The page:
-----Original Message-----
From: Mick Moignard <mick@...>
To: HOn3@groups.io
Sent: Wed, May 13, 2020 9:51 am
Subject: Re: [HOn3] coreless motors again

Never seen an issue with Key spring C-18s and the springs, and I’ve done a few of these, and own two.  I would not hold the springs with any sort of glue, as that risks insulating it from the frame, and weakening the current path from right wheels to frame of which the springs are part.  Tamika contact grease is what I use to hold in place while assembling.  As to gluing the axleboxes to the frame, I’m amazed you have anything that runs even half decently afterwards.

Mick

________________________________
Mick Moignard
m: +44 7774 652504
Skype: mickmoignard

, so please excuse the typos.


Re: coreless motors again

Lawrence Wisniewski <lwreno@...>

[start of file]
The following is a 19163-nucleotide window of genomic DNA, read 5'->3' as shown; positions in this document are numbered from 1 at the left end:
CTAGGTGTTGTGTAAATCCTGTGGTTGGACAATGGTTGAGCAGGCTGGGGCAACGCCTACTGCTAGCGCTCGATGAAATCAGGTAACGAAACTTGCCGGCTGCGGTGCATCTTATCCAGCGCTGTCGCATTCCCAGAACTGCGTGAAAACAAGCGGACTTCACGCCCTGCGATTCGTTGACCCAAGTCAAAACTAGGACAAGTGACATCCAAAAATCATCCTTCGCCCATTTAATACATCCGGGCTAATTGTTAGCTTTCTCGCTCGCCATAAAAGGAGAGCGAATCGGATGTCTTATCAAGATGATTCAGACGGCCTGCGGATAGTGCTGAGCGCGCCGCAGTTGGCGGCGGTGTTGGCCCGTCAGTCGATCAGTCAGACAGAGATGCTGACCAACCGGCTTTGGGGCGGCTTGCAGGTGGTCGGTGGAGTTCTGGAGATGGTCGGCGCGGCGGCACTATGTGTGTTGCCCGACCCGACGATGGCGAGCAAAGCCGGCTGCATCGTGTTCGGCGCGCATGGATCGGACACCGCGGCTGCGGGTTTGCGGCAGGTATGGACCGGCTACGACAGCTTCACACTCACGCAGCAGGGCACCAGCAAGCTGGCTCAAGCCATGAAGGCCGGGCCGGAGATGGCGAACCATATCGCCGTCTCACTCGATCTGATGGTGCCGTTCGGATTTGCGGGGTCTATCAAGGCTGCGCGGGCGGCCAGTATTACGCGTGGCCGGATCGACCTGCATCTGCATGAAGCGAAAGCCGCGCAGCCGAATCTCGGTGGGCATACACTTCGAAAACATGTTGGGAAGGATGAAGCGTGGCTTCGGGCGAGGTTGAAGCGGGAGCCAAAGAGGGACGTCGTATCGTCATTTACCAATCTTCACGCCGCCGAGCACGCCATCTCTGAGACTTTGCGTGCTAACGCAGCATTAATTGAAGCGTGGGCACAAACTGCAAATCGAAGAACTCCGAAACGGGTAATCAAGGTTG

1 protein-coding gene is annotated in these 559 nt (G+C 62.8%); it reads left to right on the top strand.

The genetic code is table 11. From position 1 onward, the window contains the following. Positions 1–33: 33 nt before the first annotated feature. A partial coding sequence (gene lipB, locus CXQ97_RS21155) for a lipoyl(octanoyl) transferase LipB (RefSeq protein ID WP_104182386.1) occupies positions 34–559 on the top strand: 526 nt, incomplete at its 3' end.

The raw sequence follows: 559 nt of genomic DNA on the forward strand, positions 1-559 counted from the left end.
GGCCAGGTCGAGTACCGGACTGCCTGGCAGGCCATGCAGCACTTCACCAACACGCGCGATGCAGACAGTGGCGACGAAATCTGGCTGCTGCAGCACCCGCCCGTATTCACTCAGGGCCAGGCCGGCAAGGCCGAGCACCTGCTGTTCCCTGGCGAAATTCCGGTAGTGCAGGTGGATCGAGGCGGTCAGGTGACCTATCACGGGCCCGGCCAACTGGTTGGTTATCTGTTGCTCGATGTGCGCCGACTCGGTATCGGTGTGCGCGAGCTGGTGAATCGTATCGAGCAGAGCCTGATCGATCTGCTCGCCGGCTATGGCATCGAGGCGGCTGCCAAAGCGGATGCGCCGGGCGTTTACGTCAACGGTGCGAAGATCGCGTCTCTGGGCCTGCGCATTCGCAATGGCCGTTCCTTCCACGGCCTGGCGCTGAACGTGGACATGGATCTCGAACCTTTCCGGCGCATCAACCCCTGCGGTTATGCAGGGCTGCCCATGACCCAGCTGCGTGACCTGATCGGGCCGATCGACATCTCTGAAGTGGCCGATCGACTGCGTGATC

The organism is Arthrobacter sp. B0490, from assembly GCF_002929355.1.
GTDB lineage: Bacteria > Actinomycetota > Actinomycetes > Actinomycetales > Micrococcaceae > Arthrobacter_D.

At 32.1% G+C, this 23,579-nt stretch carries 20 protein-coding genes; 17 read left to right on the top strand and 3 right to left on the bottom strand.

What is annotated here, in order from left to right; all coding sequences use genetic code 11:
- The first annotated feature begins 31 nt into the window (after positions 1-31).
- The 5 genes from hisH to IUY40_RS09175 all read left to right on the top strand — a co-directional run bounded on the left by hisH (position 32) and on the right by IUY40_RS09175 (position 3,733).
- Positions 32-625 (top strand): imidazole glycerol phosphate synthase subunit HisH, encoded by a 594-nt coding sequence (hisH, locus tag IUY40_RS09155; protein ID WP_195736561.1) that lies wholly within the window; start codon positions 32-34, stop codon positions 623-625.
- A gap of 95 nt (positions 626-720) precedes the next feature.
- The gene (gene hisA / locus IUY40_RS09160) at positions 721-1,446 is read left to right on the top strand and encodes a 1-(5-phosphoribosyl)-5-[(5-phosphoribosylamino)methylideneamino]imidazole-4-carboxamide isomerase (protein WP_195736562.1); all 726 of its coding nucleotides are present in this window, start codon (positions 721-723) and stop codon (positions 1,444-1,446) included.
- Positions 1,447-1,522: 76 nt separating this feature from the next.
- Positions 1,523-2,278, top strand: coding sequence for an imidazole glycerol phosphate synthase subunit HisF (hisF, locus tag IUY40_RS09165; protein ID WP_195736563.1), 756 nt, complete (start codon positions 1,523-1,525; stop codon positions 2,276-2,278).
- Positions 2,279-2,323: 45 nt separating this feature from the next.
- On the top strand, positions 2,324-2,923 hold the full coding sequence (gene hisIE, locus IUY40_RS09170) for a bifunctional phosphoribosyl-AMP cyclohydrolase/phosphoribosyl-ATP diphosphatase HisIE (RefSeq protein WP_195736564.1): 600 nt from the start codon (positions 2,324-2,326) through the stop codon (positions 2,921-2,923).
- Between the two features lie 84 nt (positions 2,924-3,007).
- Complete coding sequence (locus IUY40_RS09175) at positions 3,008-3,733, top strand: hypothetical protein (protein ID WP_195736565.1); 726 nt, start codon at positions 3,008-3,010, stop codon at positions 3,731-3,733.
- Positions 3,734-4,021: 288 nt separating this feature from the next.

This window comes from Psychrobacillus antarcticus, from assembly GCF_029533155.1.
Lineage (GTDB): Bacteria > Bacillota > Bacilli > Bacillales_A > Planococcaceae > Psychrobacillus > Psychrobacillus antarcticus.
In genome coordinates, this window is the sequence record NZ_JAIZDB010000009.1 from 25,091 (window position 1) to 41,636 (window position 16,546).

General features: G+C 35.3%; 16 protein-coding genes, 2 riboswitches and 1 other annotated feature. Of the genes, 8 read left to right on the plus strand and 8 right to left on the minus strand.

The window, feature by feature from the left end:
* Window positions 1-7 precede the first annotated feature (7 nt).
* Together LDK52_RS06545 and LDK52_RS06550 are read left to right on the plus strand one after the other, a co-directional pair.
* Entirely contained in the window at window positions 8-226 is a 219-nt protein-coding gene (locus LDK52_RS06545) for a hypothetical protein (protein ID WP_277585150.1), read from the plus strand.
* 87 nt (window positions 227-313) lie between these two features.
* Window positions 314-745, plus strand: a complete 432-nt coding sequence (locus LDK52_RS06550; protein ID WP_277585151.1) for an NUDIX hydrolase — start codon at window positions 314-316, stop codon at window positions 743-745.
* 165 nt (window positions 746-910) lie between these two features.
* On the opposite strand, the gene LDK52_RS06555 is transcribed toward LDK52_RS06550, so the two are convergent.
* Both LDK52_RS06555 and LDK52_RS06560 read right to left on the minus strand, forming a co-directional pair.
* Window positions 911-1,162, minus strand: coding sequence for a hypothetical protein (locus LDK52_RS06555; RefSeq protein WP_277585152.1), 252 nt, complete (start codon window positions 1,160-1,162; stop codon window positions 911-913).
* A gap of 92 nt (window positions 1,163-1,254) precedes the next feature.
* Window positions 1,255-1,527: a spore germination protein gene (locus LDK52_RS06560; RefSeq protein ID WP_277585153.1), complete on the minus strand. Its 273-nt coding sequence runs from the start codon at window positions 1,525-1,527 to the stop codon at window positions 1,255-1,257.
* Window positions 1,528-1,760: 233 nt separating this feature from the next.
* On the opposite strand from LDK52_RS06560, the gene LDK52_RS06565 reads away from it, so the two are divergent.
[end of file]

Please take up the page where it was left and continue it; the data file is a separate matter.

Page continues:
Hi Mark.  I think there's a world of difference between the two C-18 runs in terms of overall quality.  The first run came about during Key's initial attempt to make a presence for itself among HOn3 modelers.  Like the C-17 before it, the basic ideas were good, but the execution by the builder, Samsamoga (sp), was really not too impressive.  Bill Peter over in Sn3 was also getting involved with the Sammy's at the time and made several critical comments about their performance on his Sn3 items. As we all know, Sammy embarked on a very serious period of course correction, and eventually became one of the premier builders.  This was a very good thing for us and the second run C-18 locomotives reflect this evolution.  Given the variability of handmade brass, even fabulous runs  have some individual members that should have not gotten past quality control, but did.  Comparing engine runs widely separated in time for various features requires  a very large sample size to support any conclusions about which is superior from an engineering or QC point of view.  Electric pick up may be a good point of comparison or not, depending on the number of other variables that influence pick up.  Over the years I've really been amazed by the number of hidden gremlins that have to be checked out.  The same thing applies today whether you are looking at recent Blackstone or the last few runs of PSC locos.  I've got several examples of Blackstone C-19's and I can see variability in performance in spite of all the electronic devices now used to hone performance.  Jim Vail's reviews of the various PSC runs revealed problems I've never seen and I've dealt with glitches he never mentioned.  With steam locomotives I think we are looking at a piece of machinery that really can drive us nuts.  The comment about physics I offered goes way back to the 1980's.  The author of that piece was commenting on the premise that sprung drivers should improve tracking due to equalizing the loco's weight on rough track and allowing all drivers to maintain contact with the railhead. He pointed out why this works on a 25 ton locomotive but not so good on one that weighs in at less than a pound.  I have never seen any visual evidence of equalized driver motion on any quality track from any locomotive with sprung drivers I have ever watched go by, and I have (or more accurately did have) a pretty good eye.  It seems that if the springs are strong enough to support the loco in an upright level position, they are too strong for the light weight of the loco to allow the drivers to match the track contours.  On the other extreme, if weak springs are substituted, the loco can't maintain an even keel as it's weight distribution changes. top heaviness comes into play and other disruptions in pulling power begin to appear.  It's really a can of worms.  As far as good results after doing modifications goes, you need to be careful in drawing conclusions because the simple act of loosening and removing the coverplate can provoke beneficial or detrimental changes in the relationships of parts that make up a rod driven drive train.  Small changes in the torque used to retighten screws can influence how a driver interacts with its bearings and rods, leading to alterations in how the driver responds to minor differences in quartering or concentricity.  Weak frames can be accidentally bent during handling. Years ago I was taught that a lot of scientific investigations are later found to be flawed simply because the design of the experiment didn't completely isolate the tested element's variables.  Trying to isolate the performance of steam loco components is really a very difficult thing to do. Substition of stock springs with whimpy's can give smoother running, but it's hard to rule out other changes that can occur as the result of opening up a mechanism to work on it.     Tuning brass is a very empirical activity and it helps to have a secret chant and a bonafied rabbit's foot on hand too.  The fact that one loco has a sprung suspension and the other, poorer performing one doesn't could turn out to be a red herring.  Good running to you.